(Originally printed in the Summer 2019 issue of California Waterfowl Magazine.)
by JEFFREY A. VOLBERG, DIRECTOR OF WATER LAW AND POLICY
Driving down the highway that straddles the California-Oregon border on opening day of duck season last fall, hunters were horrified to find the marsh bone dry on both sides of Route 161, something veteran waterfowlers there had never seen. A survey found only 29,000 ducks and 120,000 geese using the limited water on the refuge, where usually there would have been 450,000 ducks and even more geese.
That summer, water deliveries to the refuge stopped because of two lawsuits seeking more water for endangered fish species. Mallards and other locally breeding ducks had already established nests before the water went away, stranding flightless ducklings. We don’t know how many broods were lost, but we do know that 22% fewer mallards were harvested at state-run refuges last season, despite a 38% increase in the state’s breeding population in 2018.
The lack of water was due to both natural and man-made causes that began long before last year. It’s a complex problem with no simple or obvious solutions, but California Waterfowl has been working hard to ensure it is not the new normal.
CRITICAL FOR MORE THAN JUST NORTHEASTERN HUNTERS
Besides being the oldest waterfowl refuge in the United States, the Lower Klamath National Wildlife Refuge has some unique characteristics. When properly supplied with water, the refuge supports waterfowl throughout their life cycles.
Most hunters probably think of this huge refuge in the Northeastern Zone as one of the first places we can hunt ducks in California each hunting season. But it actually plays a much bigger role for all waterfowl in the Pacific Flyway, so its condition affects the birds everyone hunts in the rest of the state all winter long.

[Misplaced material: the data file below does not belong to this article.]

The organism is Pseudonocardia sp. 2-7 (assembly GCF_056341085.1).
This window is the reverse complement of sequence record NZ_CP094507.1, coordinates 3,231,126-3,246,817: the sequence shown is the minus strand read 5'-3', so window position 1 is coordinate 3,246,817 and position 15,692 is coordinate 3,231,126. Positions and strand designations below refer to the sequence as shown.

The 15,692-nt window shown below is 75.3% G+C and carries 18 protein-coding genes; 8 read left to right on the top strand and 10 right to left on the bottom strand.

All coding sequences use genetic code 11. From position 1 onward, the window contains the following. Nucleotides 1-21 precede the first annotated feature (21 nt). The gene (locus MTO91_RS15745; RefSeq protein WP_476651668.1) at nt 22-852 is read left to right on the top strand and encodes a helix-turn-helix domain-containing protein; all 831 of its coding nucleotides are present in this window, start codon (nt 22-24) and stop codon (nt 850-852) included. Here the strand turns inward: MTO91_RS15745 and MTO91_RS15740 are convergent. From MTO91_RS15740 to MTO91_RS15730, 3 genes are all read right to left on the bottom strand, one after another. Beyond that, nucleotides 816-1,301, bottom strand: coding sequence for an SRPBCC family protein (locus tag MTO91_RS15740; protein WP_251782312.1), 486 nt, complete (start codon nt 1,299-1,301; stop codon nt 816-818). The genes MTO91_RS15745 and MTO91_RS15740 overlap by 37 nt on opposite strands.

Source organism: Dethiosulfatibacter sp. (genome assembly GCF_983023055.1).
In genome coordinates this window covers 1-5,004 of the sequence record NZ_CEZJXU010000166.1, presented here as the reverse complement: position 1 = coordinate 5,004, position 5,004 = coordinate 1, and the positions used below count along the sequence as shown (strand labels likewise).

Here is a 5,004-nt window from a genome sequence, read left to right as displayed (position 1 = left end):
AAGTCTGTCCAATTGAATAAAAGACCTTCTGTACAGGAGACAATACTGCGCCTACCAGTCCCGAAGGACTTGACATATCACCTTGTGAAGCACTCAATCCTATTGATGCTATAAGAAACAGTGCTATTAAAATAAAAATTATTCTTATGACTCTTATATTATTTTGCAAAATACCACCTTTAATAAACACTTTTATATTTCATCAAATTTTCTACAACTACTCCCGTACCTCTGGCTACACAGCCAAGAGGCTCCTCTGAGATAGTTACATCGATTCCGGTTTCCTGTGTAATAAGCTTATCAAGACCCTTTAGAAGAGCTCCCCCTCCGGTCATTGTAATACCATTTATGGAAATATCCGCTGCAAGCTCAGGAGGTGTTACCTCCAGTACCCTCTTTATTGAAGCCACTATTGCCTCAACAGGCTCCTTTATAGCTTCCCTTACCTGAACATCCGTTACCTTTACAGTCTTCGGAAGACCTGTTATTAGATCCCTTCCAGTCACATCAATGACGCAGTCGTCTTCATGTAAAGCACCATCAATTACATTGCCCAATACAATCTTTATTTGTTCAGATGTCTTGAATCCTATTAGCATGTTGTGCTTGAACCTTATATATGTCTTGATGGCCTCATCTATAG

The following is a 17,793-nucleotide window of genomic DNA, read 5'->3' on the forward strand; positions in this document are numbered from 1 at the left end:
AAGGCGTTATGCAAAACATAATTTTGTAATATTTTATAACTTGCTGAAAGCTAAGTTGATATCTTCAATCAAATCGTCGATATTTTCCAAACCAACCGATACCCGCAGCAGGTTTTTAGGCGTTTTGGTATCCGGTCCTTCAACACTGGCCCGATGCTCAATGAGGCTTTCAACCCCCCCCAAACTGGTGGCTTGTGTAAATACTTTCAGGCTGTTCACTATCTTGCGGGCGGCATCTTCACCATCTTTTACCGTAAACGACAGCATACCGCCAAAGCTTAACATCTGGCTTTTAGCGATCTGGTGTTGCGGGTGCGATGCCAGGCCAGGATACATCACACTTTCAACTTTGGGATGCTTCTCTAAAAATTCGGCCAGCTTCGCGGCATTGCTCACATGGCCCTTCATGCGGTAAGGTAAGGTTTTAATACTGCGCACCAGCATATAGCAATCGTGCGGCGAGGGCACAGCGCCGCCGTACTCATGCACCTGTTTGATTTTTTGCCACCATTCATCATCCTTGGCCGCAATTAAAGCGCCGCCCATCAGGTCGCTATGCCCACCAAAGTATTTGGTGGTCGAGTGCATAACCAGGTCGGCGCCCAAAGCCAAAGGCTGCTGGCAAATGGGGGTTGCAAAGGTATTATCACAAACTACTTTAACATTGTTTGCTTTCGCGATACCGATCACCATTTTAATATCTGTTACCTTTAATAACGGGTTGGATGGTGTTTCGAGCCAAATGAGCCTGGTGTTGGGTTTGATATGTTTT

Its most important function is as a spring staging ground where waterfowl— including pintail—can bulk up for the trip north to breed. Some ducks stay behind and breed there—in fact, about 40% of all breeding mallards in California were in the Northeastern Zone during last year’s population survey, and Lower Klamath is a significant part of Northeastern’s breeding habitat. Mallards’ reliance on this region is growing as breeding habitat declines in the Central Valley.
In late summer, it provides critical refuge to molting ducks, which lose all of their flight feathers during molt and need vast areas where they can stay safe from predators—something that’s in extremely short supply in the Central Valley. More than half of California’s mallards molt in the Klamath Basin, and when Lower Klamath runs dry, it concentrates more birds at the Tule Lake National Wildlife Refuge, which can exacerbate botulism outbreaks that occur there naturally each summer, causing massive die-offs.
It’s also a key refuge for shorebirds, sandhill cranes and bald eagles, driving substantial bird-watching tourism that benefits the region.
WHERE THE WATER USED TO COME FROM
The Lower Klamath refuge sits partly in California and partly in Oregon. Its water rights, however, are Oregon water rights from the Klamath River and its tributaries. When the Bureau of Reclamation built the Klamath Project for farm irrigation, the Lower Klamath was not designated a purpose of the Project. Nevertheless, the Klamath Project provided water to the refuge every year directly through the Ady Canal, the main artery for water supplied from the Klamath River.